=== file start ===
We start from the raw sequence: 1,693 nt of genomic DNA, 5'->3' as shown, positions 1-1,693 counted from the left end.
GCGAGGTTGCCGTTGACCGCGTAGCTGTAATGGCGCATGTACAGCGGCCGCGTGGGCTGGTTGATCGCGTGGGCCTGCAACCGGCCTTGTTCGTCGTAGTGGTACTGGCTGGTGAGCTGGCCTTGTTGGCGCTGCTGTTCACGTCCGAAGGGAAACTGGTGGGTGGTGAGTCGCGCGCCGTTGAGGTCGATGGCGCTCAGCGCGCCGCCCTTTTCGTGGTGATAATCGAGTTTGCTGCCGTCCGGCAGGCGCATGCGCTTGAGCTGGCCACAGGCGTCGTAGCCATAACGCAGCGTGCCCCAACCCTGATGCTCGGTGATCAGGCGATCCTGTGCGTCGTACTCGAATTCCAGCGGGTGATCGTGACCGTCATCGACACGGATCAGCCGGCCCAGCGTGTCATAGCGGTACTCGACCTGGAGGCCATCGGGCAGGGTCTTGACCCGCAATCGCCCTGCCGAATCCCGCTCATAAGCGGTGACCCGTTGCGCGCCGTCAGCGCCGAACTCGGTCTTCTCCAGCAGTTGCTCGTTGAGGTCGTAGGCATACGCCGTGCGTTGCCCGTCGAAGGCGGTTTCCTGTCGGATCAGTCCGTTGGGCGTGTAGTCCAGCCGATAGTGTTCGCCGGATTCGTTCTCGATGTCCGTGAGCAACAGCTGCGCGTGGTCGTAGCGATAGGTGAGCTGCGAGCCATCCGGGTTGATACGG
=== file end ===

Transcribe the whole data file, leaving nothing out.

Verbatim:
We start from the raw sequence: 1,693 nt of genomic DNA, 5'->3' as shown, positions 1-1,693 counted from the left end.
GCGAGGTTGCCGTTGACCGCGTAGCTGTAATGGCGCATGTACAGCGGCCGCGTGGGCTGGTTGATCGCGTGGGCCTGCAACCGGCCTTGTTCGTCGTAGTGGTACTGGCTGGTGAGCTGGCCTTGTTGGCGCTGCTGTTCACGTCCGAAGGGAAACTGGTGGGTGGTGAGTCGCGCGCCGTTGAGGTCGATGGCGCTCAGCGCGCCGCCCTTTTCGTGGTGATAATCGAGTTTGCTGCCGTCCGGCAGGCGCATGCGCTTGAGCTGGCCACAGGCGTCGTAGCCATAACGCAGCGTGCCCCAACCCTGATGCTCGGTGATCAGGCGATCCTGTGCGTCGTACTCGAATTCCAGCGGGTGATCGTGACCGTCATCGACACGGATCAGCCGGCCCAGCGTGTCATAGCGGTACTCGACCTGGAGGCCATCGGGCAGGGTCTTGACCCGCAATCGCCCTGCCGAATCCCGCTCATAAGCGGTGACCCGTTGCGCGCCGTCAGCGCCGAACTCGGTCTTCTCCAGCAGTTGCTCGTTGAGGTCGTAGGCATACGCCGTGCGTTGCCCGTCGAAGGCGGTTTCCTGTCGGATCAGTCCGTTGGGCGTGTAGTCCAGCCGATAGTGTTCGCCGGATTCGTTCTCGATGTCCGTGAGCAACAGCTGCGCGTGGTCGTAGCGATAGGTGAGCTGCGAGCCATCCGGGTTGATACGG